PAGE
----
Happy hour is starting to return to normal, but that doesn't mean you should be so quick to meet up with friends or co-workers just yet. According to Dr. Palmisano this is one of the places you'll be at the "highest risk" because bars are noisy and people will lean in at a "close distance" to talk and with "alcohol use," people are more likely to let their guard down and not social distance.
While we're all ready for this pandemic to be over, it's not. Instead we're learning to live with COVID-19 and Dr. Micah Dickey Medical Director Dignity Health Medical Group – Ventura advises, "even though viral transmission is on the decline across the country, some regions are still experiencing high rates of new Covid cases. To minimize your risk of viral exposure it remains prudent to wear a mask and social distance from persons outside of your household. I would continue to avoid crowded, indoor spaces with poor circulation like dive bars and small concert halls and instead recommend for people to spend time outdoors or in large spaces with good ventilation to the outdoors."
With air travel in full swing again, everyone should still take precautions according to infectious disease expert and MD Dr. Sandra Kesh. She told CNET in July to be wary of airports. "Airports tend to be high-stress places. People are always worried about making their flight, going to the security checks — there's a lot of distraction," Kesh said. "So the kind of focus that we are able to maintain with social distancing, the masks and hand hygiene, it sometimes goes out the window because your attention is scattered, it's noisy and you're trying to figure out where to go. So even people who are well meaning, the rules tend to go by the wayside." She added, "When you're sitting on a plane waiting for it to take off, there is no air movement. If you turn on the fan above your head, that's the only air moving. It's a really terrific environment for one person to potentially infect the whole plane."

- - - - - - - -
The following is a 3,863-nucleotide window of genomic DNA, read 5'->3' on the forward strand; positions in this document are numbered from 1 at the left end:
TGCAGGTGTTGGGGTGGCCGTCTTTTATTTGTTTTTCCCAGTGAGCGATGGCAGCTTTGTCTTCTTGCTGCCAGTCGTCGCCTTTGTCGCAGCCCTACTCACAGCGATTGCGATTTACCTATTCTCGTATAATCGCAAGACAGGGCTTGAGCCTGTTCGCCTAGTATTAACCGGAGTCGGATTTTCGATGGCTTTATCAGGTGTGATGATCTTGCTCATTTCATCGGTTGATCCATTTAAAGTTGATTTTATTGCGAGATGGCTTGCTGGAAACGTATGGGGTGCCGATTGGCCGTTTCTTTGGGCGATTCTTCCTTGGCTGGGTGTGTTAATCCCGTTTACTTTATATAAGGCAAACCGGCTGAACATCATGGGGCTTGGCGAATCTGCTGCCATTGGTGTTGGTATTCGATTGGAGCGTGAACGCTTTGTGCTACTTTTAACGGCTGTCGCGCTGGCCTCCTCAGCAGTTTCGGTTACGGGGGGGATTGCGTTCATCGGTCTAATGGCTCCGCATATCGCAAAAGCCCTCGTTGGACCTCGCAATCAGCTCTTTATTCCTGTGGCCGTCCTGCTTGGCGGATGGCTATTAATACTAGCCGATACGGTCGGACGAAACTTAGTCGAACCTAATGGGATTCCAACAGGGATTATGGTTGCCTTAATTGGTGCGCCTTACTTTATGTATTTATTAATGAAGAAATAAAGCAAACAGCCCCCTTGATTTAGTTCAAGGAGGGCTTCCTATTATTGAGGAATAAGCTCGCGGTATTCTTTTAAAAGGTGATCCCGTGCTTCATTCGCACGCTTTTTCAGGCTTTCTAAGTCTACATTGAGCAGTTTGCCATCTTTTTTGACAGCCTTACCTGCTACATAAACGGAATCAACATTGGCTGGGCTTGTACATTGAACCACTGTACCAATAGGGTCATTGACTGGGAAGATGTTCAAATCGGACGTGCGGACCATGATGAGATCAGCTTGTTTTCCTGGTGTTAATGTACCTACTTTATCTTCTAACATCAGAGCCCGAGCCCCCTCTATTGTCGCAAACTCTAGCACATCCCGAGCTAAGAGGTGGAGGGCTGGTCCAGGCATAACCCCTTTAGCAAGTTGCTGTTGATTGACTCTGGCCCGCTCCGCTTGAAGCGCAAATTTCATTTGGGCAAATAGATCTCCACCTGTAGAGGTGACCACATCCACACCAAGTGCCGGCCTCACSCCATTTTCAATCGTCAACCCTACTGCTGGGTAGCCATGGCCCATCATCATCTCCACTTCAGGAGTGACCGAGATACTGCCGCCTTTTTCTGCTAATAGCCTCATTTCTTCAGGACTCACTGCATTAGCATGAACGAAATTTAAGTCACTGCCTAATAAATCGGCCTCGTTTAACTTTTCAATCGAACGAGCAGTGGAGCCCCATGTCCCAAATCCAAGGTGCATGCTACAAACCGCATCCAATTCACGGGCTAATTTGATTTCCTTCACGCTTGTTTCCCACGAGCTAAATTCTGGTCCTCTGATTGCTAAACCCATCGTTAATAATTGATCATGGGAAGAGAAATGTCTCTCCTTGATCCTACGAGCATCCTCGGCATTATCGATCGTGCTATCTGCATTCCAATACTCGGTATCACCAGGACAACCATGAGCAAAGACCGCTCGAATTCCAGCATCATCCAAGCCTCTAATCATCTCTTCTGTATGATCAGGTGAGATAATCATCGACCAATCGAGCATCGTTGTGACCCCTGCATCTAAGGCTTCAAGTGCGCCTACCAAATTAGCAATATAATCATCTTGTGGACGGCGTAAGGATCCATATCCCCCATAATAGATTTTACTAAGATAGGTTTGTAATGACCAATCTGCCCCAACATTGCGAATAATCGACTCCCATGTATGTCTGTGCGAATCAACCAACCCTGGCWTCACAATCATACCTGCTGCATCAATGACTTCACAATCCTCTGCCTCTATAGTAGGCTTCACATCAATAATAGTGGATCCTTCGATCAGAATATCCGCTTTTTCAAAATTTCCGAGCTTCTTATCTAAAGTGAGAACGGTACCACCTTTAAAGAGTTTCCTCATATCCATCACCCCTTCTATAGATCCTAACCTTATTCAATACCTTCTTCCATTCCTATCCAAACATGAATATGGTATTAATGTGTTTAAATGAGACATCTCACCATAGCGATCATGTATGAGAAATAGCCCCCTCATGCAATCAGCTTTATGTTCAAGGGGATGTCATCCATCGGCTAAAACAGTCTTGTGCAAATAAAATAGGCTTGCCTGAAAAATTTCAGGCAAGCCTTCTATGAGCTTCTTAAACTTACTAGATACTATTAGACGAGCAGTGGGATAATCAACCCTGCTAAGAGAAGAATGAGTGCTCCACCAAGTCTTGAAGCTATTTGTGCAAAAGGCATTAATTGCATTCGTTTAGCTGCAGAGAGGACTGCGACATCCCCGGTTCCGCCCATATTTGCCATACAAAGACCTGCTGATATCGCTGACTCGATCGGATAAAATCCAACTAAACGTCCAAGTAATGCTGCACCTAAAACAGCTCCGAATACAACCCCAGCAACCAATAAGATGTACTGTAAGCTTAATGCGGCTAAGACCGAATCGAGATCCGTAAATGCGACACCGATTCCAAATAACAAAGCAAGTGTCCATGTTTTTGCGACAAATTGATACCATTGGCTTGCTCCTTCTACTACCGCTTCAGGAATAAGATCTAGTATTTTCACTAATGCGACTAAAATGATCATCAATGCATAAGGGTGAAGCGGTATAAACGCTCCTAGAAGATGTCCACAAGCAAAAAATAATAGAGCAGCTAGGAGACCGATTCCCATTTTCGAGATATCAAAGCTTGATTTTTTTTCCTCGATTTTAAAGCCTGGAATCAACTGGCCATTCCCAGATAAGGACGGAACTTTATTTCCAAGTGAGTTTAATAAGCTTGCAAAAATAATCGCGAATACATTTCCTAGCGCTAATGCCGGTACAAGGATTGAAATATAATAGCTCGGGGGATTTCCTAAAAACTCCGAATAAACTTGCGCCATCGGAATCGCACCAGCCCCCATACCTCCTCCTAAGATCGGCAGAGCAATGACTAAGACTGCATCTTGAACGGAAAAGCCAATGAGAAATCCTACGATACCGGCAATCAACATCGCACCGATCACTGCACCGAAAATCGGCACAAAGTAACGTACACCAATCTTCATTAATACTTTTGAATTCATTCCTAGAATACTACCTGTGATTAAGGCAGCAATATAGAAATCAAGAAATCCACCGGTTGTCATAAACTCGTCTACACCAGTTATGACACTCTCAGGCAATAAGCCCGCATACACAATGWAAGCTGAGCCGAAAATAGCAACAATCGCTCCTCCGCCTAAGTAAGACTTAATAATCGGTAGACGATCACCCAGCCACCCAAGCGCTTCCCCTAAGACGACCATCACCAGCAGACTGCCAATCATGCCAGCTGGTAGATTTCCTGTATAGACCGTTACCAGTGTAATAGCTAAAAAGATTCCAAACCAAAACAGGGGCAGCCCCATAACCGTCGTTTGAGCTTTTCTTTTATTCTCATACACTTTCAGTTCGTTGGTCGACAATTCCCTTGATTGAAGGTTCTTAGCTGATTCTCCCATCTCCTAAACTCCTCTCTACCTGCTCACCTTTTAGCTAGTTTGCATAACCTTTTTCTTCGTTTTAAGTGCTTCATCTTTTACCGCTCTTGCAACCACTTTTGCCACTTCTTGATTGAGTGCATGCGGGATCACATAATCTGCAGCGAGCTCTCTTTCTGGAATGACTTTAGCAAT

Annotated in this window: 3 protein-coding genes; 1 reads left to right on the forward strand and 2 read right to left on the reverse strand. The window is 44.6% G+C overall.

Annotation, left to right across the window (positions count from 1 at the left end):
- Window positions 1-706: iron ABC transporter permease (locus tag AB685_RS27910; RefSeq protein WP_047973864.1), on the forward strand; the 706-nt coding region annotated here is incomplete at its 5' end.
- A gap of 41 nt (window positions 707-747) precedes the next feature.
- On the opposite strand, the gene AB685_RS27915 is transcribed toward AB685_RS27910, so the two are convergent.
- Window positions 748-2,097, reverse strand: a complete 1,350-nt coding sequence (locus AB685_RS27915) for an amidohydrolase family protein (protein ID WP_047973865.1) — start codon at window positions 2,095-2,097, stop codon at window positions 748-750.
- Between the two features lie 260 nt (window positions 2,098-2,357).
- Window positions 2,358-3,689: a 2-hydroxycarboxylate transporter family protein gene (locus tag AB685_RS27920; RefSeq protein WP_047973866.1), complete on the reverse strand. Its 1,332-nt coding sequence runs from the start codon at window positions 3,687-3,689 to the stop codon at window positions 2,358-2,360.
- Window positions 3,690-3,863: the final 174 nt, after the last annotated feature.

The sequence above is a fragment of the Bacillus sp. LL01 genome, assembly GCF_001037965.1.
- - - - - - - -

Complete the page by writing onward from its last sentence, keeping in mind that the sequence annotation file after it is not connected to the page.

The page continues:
Hitting to the gym is a daily routine for many people and a place to socialize, but it might not be the best place to avoid contracting COVID-19 unless you take a few safety measures according to Dr. Kesh. She told CNET, "The thing that makes the gym different from other places is you have a lot of people panting and we know that the more you exhale with force the farther those viral particles will go," Kesh said. "And the thing that's harder to control is most people will not be wearing a mask when they're trying to work out, so then you're going to have a lot of forced exhaled air." She suggested going to the gym when it's not as crowded and following these guidelines: "People need to be much more spaced out and there needs to be good air ventilation and good air conditioning. All of these places that are indoors need to stay on top of changing their AC filters, make sure they have a good HVAC system, have good exhaust fans in the bathrooms and the other places where we've seen the potential for transmission. So if we do all of those things the right way, the gym can be a low to medium risk area." So get vaccinated, be careful out there, and to protect your life and the lives of others, don't visit any of these 35 Places You're Most Likely to Catch COVID.